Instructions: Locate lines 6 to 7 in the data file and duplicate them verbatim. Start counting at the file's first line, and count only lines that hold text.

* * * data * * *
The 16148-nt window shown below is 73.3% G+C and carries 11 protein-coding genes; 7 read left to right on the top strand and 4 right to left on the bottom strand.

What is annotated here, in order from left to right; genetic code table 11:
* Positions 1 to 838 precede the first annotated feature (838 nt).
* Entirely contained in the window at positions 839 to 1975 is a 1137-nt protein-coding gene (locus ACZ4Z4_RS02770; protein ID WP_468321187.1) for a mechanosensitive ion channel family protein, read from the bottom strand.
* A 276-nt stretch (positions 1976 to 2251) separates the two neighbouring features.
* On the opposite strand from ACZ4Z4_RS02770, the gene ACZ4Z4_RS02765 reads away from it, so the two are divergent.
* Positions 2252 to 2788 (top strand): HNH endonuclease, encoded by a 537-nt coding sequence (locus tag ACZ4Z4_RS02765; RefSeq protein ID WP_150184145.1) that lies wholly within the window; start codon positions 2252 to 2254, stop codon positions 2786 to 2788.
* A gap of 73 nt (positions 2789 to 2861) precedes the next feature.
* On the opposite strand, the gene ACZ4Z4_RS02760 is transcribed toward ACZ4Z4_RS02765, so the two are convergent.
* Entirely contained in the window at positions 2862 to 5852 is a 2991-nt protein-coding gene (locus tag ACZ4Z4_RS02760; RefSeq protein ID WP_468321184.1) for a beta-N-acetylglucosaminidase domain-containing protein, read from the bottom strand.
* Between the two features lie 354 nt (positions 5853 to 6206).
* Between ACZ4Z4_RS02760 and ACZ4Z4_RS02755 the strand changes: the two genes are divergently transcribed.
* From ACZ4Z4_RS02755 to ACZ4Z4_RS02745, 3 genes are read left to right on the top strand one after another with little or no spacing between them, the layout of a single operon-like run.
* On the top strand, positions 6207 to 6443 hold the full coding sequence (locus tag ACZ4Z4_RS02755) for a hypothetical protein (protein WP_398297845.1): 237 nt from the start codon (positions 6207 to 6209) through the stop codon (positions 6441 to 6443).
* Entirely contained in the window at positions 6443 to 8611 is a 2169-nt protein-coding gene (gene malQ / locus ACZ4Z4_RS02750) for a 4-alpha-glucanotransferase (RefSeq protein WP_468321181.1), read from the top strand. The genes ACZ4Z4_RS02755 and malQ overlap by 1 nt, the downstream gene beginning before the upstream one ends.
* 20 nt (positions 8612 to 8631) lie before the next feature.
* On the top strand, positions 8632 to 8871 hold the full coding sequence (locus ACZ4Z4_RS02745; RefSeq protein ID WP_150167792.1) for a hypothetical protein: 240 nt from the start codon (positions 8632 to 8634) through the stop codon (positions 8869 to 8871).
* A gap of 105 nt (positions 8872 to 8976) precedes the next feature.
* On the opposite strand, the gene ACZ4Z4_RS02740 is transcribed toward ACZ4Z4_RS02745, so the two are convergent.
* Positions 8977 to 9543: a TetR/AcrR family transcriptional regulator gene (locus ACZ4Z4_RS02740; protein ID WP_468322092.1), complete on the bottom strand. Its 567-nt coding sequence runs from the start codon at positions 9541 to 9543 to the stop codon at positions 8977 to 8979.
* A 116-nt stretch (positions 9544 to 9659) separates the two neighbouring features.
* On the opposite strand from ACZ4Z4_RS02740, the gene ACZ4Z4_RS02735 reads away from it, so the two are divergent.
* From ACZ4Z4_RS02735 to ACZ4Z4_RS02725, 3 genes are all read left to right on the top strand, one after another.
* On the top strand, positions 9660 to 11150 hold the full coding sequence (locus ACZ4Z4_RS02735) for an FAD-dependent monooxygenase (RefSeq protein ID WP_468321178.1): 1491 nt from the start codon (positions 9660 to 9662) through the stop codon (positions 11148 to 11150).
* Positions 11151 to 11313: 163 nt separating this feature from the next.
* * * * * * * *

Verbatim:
* On the opposite strand from ACZ4Z4_RS02770, the gene ACZ4Z4_RS02765 reads away from it, so the two are divergent.
* Positions 2252 to 2788 (top strand): HNH endonuclease, encoded by a 537-nt coding sequence (locus tag ACZ4Z4_RS02765; RefSeq protein ID WP_150184145.1) that lies wholly within the window; start codon positions 2252 to 2254, stop codon positions 2786 to 2788.